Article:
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3.8.01

Maybe if I sit here and start writing a long post, it will jinx my dad into ahowing up.

Today was the last day of the Oneida Workshop. We brought the kids to the lab, had them clean all the stuff we found this week, then took them to Mr. Ed's for ice cream. It was kind of sad to see it all end. Not in a sappy "I feel down because the workshop is over" kind of way, or "I cried when I realised I'd never hear Tupac offering his colorful thoughts on female dogs, African Americans, and people who enjoy sexual intercourse with their parents from Carl's enormous headphones." It's just that the past two weeks I felt like I was really working, for the first time in a long time. Maybe it's just the fact that it was physical labor that left me tired enough to feel like I could indulge in a nice lounge around when I got home, but not mentally demanding enough to impinge upon my chosen methods of amusement (such as sitting here typing into Blogger). But aside from that, I think it's also because what we were doing was real -- a real site, real artefacts, which we were really destroying in order to learn about it. As I'm typing this, I realise how incredibly trite that sounds. But just because a feeling is common doesn't make it invalid, does it? I can't be coming up with profound and original breakthroughs all the time. Of course, having been at this for four weeks or so now, I'm probably due for some profundity.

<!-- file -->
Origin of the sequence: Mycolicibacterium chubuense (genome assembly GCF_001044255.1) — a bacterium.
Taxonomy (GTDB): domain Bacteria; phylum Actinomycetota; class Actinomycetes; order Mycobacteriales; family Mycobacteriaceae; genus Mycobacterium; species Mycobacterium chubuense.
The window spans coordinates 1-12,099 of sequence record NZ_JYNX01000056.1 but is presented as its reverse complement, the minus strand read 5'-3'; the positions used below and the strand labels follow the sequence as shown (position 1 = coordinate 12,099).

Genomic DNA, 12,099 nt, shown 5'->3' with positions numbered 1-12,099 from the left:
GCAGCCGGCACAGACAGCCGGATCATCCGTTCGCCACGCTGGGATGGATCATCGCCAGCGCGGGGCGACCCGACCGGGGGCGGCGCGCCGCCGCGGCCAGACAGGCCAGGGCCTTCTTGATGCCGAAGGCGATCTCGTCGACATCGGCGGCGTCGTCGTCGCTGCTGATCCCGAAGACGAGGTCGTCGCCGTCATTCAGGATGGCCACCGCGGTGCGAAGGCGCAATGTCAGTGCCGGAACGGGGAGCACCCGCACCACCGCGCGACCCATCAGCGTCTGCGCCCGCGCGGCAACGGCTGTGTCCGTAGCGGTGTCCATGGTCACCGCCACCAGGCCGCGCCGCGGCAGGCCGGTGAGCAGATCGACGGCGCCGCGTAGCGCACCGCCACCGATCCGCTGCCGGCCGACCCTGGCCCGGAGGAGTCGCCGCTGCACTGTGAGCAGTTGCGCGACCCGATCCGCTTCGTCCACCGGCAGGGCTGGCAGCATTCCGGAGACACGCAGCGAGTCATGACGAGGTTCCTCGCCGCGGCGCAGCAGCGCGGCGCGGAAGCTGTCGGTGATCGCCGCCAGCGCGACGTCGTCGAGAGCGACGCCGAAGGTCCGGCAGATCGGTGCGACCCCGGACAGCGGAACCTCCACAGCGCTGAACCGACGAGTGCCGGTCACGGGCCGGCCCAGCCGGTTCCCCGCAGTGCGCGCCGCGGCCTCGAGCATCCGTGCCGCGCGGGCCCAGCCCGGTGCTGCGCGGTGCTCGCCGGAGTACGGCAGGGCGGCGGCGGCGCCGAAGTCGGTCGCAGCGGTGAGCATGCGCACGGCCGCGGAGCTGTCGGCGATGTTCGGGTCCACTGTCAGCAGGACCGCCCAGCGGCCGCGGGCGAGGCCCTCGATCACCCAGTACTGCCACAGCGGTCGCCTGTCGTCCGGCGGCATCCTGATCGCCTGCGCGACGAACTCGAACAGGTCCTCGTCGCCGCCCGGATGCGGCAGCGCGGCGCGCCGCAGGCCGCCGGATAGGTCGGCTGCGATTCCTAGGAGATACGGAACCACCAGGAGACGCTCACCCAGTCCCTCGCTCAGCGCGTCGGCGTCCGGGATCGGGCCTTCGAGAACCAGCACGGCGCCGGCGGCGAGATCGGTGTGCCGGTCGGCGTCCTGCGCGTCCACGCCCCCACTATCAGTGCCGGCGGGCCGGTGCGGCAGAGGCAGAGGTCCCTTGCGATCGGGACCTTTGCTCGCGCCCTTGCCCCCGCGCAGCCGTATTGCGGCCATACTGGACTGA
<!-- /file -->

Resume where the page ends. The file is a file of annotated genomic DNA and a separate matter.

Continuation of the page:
No dad yet. I need another thought.

I decided just now that if you have more than a cubic meter of stuff, you have too much. I'm looking at all my boxes piled in the corner, and it seems like when I add the things that are piled on my dresser but not packed yet (due to lack of boxes), it will add up to about a cubic meter minus computer. So I have too much stuff. I wonder how I ever made it all semester in Australia with only two suitcases and a backpack full of stuff. Granted, I didn't take my stereo and I didn't have a computer. And this calculation doesn't take into account all the stuff that I use, but don't own -- a refrigerator, a stove, a washing machine, etc. Prof. Kerber and Siobhan were issuing dire warnings about the amount of stuff one accumulates when one owns a house. And volume is actually a rather silly way to measure the degree of a person's materialism -- if I had a laptop instead of a desktop computer, I'd cut the biggest item I have down to a fifth its size or so (not counting the extra room the packaging for the computer takes up). But I still look at the pile and say, "wow, that's an awful lot of stuff to be dragging around." I want to be like a nomad, not owning any more than I can carry on my back. But what stuff could I get rid of? And again, why is it volume that's so important? Maybe because volume makes the situation look better than weight. Well, for me at least, becuase a lot of my stuff is paper (books). Paper is incredibly heavy for its size.

Still no dad. He's 18 minutes late so far (by my clock). I think I'm going to go waste time elsewhere.

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